Clinton Cash: Dina Powell Partnered with Clinton Foundation for Goldman Sachs Globalist Initiative

Thursday, September 7, 2017
By Paul Martin

by AARON KLEIN
BreitBart.com
7 Sep 2017

NEW YORK — When she served as president of the Goldman Sachs Foundation, the philanthropic arm of the Wall Street giant, White House Deputy National Security Adviser Dina Habib Powell repeatedly partnered with the Clinton Global Initiative for a globalist women’s project that served as the centerpiece of Goldman’s charitable foundation.

Besides partnership with CGI, Powell’s foundation also directly funded the Clinton Foundation and partnered with Hillary Clinton’s State Department. Powell herself was associated with numerous groups and projects linked to the Clintons.

Powell served as president of the Goldman Sachs Foundation, where she ran the foundation’s projects after Goldman Sachs was implicated in the 2007-2008 financial crisis and sought to resurrect its shattered image.

The Clinton Global Initiative (CGI) was founded by Bill Clinton in 2005 as a part of the controversial Clinton Foundation. CGI was co-founded by Doug Band, co-founder and president of Teneo Holdings. Powell’s now ex-husband, Richard C. Powell, is president of Teneo Strategy, an arm of Band’s Teneo Holdings.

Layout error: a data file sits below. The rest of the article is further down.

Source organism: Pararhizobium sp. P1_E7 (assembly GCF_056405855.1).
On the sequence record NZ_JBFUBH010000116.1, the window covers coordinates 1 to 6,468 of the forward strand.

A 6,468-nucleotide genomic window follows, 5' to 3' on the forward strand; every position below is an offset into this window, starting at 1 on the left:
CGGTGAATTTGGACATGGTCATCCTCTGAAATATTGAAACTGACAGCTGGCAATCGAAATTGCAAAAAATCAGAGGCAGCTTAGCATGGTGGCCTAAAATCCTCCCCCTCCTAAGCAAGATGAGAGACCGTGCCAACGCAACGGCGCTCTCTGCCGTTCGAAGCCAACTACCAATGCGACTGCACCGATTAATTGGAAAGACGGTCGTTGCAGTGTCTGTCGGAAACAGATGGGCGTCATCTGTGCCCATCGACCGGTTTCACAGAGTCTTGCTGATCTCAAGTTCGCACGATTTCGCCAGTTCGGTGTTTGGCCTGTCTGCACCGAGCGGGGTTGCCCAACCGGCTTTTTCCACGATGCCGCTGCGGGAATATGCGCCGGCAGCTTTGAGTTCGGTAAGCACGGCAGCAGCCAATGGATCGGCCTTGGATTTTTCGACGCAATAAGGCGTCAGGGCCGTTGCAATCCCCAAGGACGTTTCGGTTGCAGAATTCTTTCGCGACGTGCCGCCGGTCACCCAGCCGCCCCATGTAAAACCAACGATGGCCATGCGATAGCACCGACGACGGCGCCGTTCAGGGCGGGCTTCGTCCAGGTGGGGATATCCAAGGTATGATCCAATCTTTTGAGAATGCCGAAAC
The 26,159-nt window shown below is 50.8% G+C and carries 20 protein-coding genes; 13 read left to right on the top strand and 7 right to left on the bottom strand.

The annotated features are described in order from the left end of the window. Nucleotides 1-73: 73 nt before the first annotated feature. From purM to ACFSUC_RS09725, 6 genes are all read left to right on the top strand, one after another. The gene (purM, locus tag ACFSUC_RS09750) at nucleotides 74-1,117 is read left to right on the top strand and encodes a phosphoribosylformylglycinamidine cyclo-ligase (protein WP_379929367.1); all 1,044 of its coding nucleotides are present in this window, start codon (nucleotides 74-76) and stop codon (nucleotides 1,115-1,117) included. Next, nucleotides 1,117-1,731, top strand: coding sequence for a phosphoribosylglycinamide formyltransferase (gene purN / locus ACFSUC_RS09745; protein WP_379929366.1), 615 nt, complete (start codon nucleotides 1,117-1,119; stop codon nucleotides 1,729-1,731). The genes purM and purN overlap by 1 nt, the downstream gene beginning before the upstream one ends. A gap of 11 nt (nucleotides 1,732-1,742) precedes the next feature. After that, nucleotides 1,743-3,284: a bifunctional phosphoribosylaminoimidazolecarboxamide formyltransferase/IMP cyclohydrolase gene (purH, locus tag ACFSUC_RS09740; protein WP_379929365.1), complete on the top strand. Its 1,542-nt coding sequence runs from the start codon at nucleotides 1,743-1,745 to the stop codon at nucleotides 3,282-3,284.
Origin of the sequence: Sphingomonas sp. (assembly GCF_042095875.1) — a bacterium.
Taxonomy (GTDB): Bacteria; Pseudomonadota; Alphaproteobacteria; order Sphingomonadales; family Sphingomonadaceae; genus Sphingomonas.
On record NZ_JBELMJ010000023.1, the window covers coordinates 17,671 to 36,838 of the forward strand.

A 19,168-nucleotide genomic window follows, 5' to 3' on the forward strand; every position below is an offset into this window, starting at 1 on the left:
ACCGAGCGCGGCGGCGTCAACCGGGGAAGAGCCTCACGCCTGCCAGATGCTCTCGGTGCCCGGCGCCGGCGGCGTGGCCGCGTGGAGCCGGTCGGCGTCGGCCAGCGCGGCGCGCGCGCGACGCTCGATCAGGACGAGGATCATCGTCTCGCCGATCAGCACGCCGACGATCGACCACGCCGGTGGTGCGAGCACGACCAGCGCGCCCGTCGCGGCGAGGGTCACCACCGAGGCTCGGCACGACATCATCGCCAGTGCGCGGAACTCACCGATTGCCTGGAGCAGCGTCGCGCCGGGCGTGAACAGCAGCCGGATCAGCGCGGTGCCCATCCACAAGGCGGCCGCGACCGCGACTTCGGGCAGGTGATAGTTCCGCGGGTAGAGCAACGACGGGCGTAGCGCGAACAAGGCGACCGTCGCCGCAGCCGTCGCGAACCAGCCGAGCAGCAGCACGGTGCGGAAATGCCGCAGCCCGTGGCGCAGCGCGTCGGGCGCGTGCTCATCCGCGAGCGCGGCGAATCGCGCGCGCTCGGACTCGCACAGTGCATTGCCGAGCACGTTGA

Powell, an Egyptian-American, reportedly received a salary of $2 million per year from Goldman Sachs. Her financial disclosure form from this year reveals salary, benefits, cash bonuses and equity from Goldman Sachs totaling $6,128,950.

As head of the Goldman Sachs Foundation, she specifically oversaw two major charitable initiatives, one called 10,000 Women and another named 10,000 Small Businesses. 10,000 Women aims to provide at least that number of women around the world with a business and management education to further economic opportunities and global financial growth. 10,000 Businesses, according to Powell’s Goldman bio, “provides small business owners in the US and UK with business education and access to capital.”

The projects were widely viewed as Goldman’s efforts to resurrect its tarnished image after the firm was accused of unsound practices that allegedly helped precipitate the financial crisis. “Engaging wasn’t just the right thing, it was necessary, especially in the wake of the financial crisis when people said we weren’t doing enough,” John F.W. Rogers, Goldman Sachs’ chief of staff, told the New York Times of the company’s charitable efforts.

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